The '80s: sequels, blockbusters and videotape

The shift that occurred in the 1980s from seeing movies in a theater to watching videos on a VCR, is a move close to the original concepts of Thomas Edison. In the early part of that decade, the movie studios tried legal action to ban home ownership of VCRs as a violation of copyright, which proved unsuccessful. That proved most fortunate, however, as the sale and rental of their movies on home video became a significant source of revenue for the movie companies. THX Ltd, a division of Lucasfilm launched in 1982. [4] (http://www.thx.com/mod/company/milestones.html) Martin Scorsese's Raging Bull (1980); After Hours (1985); The King of Comedy (1983).

The Digital Age

After the decade of the 1970s helped define the blockbuster motion picture, the way Hollywood released its films changed. Now films, for the most part, would premiere in an even wider number of theatres, although, to this day, some movies still premiere using the route of the limited/roadshow release system. Until this new "Digital Age", the primary way for audiences to see their favorite films again and again was to re-release films. But the medium of home video would change all of this.

Among the terms most associated with this new era include:

The '90s: technical advances

The history of film and video distributed online began in the year ?? with the first public showing of ??. Quentin Tarantino's Pulp Fiction. Influence of Comics. Smoke, 1995. In the 1990s, cinema began the process of making another transition, from physical film stock to digital cinema technology. Pixar, The Matrix. Meanwhile, in the home video realm, the DVD would become the new standard for watching movies after their standard theatrical releases.

The new millennium

Peter Greenaway's The Tulse Luper Suitcases takes advantage of new media and high definition technology. Interactivity of PlayStation, &, Grand Theft Auto relationship w/cinema: actors, soundtrack, narrative structure. the Superhero, Tomb Raider, Spider-Man. Faster edits. home theatre. Future: Problems of digital distribution to be overcome -- higher compression, cheaper technology. Content security. Expiration of copyrights, enforcing copyright.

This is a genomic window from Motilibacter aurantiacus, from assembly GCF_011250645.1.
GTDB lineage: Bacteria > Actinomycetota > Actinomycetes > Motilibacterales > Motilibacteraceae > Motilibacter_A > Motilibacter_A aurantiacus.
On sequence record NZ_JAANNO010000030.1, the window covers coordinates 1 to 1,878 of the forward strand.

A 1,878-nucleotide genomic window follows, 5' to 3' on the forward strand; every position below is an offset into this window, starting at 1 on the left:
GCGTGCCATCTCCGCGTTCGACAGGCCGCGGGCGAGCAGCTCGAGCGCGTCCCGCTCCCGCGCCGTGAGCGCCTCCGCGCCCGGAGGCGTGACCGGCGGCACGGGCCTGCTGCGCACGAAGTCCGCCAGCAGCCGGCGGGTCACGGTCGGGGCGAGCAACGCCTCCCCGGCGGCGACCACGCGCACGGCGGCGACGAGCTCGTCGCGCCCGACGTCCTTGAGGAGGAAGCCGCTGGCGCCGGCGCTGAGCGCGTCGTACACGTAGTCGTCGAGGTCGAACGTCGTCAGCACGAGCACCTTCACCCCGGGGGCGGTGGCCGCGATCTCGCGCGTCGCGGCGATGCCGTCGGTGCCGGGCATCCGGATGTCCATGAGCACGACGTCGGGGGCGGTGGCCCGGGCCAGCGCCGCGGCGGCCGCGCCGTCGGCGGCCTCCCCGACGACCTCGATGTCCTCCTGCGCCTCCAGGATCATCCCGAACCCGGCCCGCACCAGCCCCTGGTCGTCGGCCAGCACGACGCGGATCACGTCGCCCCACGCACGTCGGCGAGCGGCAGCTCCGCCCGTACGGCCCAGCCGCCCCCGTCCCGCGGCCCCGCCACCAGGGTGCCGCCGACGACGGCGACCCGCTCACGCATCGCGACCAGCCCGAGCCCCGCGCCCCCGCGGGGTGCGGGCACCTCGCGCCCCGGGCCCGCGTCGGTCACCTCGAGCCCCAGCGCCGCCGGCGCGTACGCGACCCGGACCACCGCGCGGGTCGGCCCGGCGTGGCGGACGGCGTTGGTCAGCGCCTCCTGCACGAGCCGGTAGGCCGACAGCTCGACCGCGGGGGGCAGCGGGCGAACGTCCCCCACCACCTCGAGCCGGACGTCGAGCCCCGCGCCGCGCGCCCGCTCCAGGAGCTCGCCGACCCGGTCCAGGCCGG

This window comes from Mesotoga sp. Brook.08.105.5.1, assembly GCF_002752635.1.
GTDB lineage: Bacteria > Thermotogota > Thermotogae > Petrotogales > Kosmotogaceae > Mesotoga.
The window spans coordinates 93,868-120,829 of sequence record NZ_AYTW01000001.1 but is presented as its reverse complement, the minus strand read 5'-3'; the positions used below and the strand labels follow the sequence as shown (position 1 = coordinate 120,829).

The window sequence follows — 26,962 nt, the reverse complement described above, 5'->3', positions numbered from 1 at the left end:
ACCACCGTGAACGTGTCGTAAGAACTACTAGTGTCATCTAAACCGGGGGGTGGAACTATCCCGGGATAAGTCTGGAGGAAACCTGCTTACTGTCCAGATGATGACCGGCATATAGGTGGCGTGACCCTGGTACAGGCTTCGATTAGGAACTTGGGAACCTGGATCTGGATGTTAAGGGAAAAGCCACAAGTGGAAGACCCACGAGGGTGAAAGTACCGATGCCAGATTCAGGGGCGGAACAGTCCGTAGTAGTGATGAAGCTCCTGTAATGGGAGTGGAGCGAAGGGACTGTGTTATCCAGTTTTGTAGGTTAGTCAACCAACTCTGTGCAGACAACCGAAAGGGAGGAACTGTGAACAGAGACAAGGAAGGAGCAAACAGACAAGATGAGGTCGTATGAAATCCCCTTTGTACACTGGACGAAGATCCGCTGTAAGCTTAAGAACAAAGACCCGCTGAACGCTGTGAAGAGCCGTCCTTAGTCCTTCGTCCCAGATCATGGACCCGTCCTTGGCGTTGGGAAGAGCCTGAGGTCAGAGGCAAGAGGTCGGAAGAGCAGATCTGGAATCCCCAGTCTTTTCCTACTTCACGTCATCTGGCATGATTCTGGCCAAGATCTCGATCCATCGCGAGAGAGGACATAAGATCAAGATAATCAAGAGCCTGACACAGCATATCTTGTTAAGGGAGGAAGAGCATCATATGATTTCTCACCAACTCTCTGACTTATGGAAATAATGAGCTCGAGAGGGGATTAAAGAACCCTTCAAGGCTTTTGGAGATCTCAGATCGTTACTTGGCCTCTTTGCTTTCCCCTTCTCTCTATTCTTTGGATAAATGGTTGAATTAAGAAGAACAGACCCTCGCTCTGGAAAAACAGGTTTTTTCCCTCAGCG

Post-classical cinema

Post-classical cinema is defined by new approaches to drama and characterization that played upon audience expectations acquired in the classical/Golden Age period. Heroes became mortal, storylines featured "twist endings", lines between the antagonist and protagonist were blurred. Audiences were kept off-balance.

It is impossible to pinpoint exactly when the "post-classical era" began, film noir pointed in this direction, as did 1955s Rebel Without a Cause, and many other examples. 1960 is a good approximation, notable for Hitchcock's storyline shattering Psycho.

The underground

Underground film refers to low budget, often self-produced works created outside of the studio system and without the involvement of labor unions. Student films such as Dan O'Bannon and John Carpenter's Dark Star should be included in this category, but are also considered Independent film (see main article and addendum).

Experimental film that used cinema as a vehicle of fine art had been produced since the 1940s, for example the work of Harry Everett Smith and Maya Deren, but social movements of the 1960s produced a larger and more receptive audience for this type of work and more contributors to the field, such as Kenneth Anger. Pornographic movies also avoided union involvement and appealed to an alternative, underground, audience. Melvin Van Peebles's Sweet Sweetback's Baadasssss Song is an example of an independently created, underground movie that used post-classical plot devices -- Van Peebles touted this film as pornography project during its production to avoid complications with the Screen Actor's Guild.


"Independent film" may be defined as any motion picture financed and produced without the aid of a movie studio. These works have contributed to the history of cinema from the early days, and will continue to do so. Notable independent flmmakers include a plethora of diverse auteurs such as D. W. Griffith, Maya Deren, Orson Welles, Russ Meyer, John Sayles, Jim Jarmusch, John Waters, and Roger Corman.

See also



  • The Oxford History of World Cinema, Oxford University Press, 1999; Geoffrey Nowell-Smith, ed.
  • Glorious Technicolor: The Movies' Magic Rainbow, Fred E. Basten. AS Barnes & Company, 1980